Although often sought for pain relief, acupuncture is known to have effects on all major physiological systems. While not appropriate for major emergencies (broken bones, overwhelming infections) acupuncture is a great alternative to allopathic (western) medicine for chronic conditions and diseases for which the conventional treatments have unwanted side-effects. Acupuncture is often used for pain, arthritis, intervertebral disc (spinal) disease, muscle spasm, epilepsy, auto-immune disorders, allergies, chronic infections, incontinence and behavioral disorders (to name a few).

Acupuncture can be combined with western medicines, although the use of certain medications may slow a patient’s initial response to treatment.

Is acupuncture safe?

As with most holistic therapies, acupuncture can cause a transient worsening of symptoms, due to the body adjusting to a new level of energy balance. It can be used for cancer patients to mitigate the side effects of chemotherapy and improve quality of life, but certain techniques are employed to keep from stimulating growth of the tumor itself.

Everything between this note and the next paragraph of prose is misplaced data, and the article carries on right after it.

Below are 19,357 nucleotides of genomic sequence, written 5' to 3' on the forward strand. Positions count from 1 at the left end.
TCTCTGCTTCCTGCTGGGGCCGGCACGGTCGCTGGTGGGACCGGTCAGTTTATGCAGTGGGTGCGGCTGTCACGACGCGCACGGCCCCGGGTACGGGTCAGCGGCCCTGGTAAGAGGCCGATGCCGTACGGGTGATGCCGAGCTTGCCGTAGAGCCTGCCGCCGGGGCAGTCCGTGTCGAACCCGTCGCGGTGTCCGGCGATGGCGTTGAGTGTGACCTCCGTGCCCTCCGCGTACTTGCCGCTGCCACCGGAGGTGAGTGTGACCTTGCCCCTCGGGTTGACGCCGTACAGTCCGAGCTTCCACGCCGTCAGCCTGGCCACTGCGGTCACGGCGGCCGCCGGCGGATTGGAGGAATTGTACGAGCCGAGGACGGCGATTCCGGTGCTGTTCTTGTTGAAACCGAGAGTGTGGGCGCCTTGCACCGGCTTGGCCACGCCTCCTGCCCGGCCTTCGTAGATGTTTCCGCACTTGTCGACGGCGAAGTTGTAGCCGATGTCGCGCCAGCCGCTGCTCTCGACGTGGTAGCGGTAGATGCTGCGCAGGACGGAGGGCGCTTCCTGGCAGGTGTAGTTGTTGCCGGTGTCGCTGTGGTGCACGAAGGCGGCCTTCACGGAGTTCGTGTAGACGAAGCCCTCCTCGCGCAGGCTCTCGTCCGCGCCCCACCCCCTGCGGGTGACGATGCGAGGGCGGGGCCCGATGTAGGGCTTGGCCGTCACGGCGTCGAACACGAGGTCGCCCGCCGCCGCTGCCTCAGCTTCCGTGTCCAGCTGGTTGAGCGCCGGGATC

In general, acupuncture is very safe.

What can I expect from the treatments?

The acupuncture needles are inserted into specific points and left in for 10 to 20 minutes. Most animals react very little to the placement of the needles and many get relaxed or even fall asleep during the treatment. If acupuncture is going to help a patient, it can take up to eight treatments before results are seen. Most patients respond within the first four visits, so owners should commit to at least four treatments, initially. It is normal for some patients to be sleepy for several hours after a treatment. With most patients, herbs, vitamins, supplements or dietary changes are discussed.